On 3 December 1971 Lancelot Goody, Archbishop of Perth, wrote to the Sisters of Mercy in Toodyay advising of St Aloysius Convent School's imminent closure.[15] In early 1972 the Sisters of Mercy Avondown Complex in Toodyay was duly closed. The Sisters carried on their pastoral work (bush schools, motor missions and town parishioner work) until 1974. From 1973 to 1983 the Sisters ran educational camps in the Avondown Centre.[16]

In 1985 the Catholic Education Commission took over the site. On 6 January 1985 four Sisters of Mercy (Sisters Claver, Conleth, Bernadette and Nance) left Toodyay leaving only two in residence (Justina and Finton).[17]

In 1986 the Catholic Education Commission announced plans to continue to run the Avondale Centre as a social and educational group campsite. Dormitories were to be redesigned into small 6-8 bed sleeping units, a former house[which?] was to be renovated, and ground improvements were to be made.[18] In 1995 the Avondown Centre ceased operation and was used for a brief period as a function centre.[19]

In January 1999 Avondown became a friary for the Franciscan Friars of the Immaculate Marian Friary of Our Lady Help of Christians. In June 2003 the Sisters of Mercy left Toodyay, having had a presence there for 119 years.[16] On 16 November in that same year the Friars sponsored a reunion of past students of the St Aloysius School to celebrate the 100th anniversary of its opening in 1903.[20]

Heritage listing[edit]

The site was classified by the National Trust in 1977.[21]

See also[edit]

References[edit]

  1. ^ Erickson, Rica (1974). Old Toodyay and Newcastle. Shire of Toodyay. p. 364.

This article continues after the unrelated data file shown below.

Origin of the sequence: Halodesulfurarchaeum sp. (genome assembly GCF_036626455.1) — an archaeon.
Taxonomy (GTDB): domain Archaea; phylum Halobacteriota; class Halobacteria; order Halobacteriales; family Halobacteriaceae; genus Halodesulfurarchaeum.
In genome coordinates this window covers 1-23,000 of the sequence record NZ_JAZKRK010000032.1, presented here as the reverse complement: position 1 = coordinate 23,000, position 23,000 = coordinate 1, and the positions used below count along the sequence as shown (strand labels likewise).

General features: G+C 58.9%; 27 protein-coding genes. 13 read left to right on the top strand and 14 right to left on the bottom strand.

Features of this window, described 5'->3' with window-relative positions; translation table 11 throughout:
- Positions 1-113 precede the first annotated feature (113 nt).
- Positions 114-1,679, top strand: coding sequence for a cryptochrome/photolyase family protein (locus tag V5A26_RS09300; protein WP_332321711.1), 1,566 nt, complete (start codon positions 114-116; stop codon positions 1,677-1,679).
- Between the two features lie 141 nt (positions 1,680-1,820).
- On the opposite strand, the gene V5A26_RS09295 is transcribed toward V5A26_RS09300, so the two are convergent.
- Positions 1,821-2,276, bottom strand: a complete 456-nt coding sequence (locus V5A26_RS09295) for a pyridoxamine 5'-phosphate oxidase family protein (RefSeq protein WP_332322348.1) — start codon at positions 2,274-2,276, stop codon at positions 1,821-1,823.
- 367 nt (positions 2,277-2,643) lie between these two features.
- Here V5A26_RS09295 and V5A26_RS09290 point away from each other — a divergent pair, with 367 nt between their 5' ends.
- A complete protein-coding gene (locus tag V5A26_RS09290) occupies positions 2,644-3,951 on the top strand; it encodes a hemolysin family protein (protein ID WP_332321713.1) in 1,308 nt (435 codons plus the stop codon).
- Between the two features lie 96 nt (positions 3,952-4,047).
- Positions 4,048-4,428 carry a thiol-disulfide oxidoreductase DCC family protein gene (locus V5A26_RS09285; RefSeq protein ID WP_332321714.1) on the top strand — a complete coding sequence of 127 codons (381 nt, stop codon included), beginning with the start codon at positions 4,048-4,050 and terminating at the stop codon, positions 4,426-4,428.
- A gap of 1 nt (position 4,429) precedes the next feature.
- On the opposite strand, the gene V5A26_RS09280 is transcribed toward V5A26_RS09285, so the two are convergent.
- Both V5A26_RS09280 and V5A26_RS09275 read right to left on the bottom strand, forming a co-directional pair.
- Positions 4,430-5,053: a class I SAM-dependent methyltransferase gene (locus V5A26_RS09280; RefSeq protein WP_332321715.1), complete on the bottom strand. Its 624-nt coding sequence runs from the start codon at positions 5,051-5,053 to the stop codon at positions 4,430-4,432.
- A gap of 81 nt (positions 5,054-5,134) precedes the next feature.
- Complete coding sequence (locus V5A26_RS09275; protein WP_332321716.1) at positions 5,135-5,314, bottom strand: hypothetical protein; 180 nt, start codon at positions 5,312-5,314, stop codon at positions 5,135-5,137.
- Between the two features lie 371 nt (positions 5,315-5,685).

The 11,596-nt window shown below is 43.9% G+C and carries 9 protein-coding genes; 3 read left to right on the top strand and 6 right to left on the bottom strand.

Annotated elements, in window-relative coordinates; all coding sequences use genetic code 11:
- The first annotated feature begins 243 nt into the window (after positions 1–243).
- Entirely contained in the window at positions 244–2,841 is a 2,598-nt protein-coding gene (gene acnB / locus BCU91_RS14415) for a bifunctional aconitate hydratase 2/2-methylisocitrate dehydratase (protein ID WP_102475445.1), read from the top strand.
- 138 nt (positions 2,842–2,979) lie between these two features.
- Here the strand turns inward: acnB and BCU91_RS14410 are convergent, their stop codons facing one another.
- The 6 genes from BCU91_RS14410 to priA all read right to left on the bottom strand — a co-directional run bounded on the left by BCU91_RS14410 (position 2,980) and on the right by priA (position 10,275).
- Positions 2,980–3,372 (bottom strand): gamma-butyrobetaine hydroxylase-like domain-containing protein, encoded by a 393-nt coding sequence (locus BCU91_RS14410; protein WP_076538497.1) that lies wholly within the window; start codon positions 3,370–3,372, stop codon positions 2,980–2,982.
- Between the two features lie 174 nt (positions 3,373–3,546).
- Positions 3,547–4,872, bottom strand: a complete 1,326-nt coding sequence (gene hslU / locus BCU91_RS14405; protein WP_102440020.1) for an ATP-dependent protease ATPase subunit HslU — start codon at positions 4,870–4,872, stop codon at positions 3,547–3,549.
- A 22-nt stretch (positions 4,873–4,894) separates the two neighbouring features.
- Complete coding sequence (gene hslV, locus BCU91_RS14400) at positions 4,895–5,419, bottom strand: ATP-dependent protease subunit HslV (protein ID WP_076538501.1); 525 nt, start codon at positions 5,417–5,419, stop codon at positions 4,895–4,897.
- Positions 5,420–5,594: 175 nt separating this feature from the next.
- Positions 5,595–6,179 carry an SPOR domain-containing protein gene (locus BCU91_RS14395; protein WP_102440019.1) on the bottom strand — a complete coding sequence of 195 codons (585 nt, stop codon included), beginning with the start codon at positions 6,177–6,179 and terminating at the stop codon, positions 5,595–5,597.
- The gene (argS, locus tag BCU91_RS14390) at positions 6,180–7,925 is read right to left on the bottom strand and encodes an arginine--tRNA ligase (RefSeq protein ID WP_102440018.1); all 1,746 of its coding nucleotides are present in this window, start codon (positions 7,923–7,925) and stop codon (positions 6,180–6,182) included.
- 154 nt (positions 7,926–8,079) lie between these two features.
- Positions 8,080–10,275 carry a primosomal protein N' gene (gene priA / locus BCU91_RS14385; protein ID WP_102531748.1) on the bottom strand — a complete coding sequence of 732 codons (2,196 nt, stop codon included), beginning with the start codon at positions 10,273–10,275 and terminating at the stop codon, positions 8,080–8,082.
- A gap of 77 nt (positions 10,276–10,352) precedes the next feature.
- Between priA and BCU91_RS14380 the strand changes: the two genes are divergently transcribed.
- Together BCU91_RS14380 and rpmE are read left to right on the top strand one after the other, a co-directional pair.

2. ^ "[No heading]". Western Mail. Perth, WA: National Library of Australia. 18 December 1909. p. 25. Retrieved 2 July 2017. 
  3. ^ a b Frayne, Beth (2011). The Long Chronology of Toodyay, Part 1 1829-1900 (second ed.). Toodyay: Toodyay Historical Society. 
  4. ^ Erickson, Rica (1974). Old Toodyay and Newcastle. Shire of Toodyay. p. 173. 
  5. ^ Erickson, Rica (1974). Old Toodyay and Newcastle. Shire of Toodyay. p. 214. 
  6. ^ Thomas, Alf (1949). A History of Toodyay. Western Australia: Toodyay Road Board. 
  7. ^ Erickson, Rica (1974). Old Toodyay and Newcastle. Shire of Toodyay. p. 267. 
  8. ^ Inquirer. 11 December 1889. p. 3.  Missing or empty |title= (help)
  9. ^ Northam Advertiser. 15 July 1982. p. 21.  Missing or empty |title= (help)
  10. ^ a b c Hocking Planning & Architecture (2012), Municipal Inventory and Heritage List (PDF), Shire of Toodyay 
  11. ^ West Australian. 13 May 1929. p. 12.  Missing or empty |title= (help)
  12. ^ Sunday Times. 21 Jan 1942. p. 7.  Missing or empty |title= (help)
  13. ^ West Australian. 24 January 1942. p. 8.  Missing or empty |title= (help)
  14. ^ Central Districts Herald Tribune. 21 November 1963. p. 14.  Missing or empty |title= (help)
  15. ^ Toodyay Herald. September 1987. p. 8.  Missing or empty |title= (help)
  16. ^ a b Toodyay Herald. February 2003. p. 9.  Missing or empty |title= (help)
  17. ^ Toodyay Herald. Jan-Feb 1985, p 7.  Check date values in: |date= (help); Missing or empty |title= (help)
  18. ^ Toodyay Herald. March 1986. p. 2.  Missing or empty |title= (help)
  19. ^ Reilly, G (2003). Conservation Plan, Avondown Centre, Toodyay. 
  20. ^ "Can you help?". West Australian. 6 October 2003. 
  21. ^ "Roman Catholic Church Group, Toodyay". State Heritage Office. 22 January 2013. Retrieved 27 January 2014.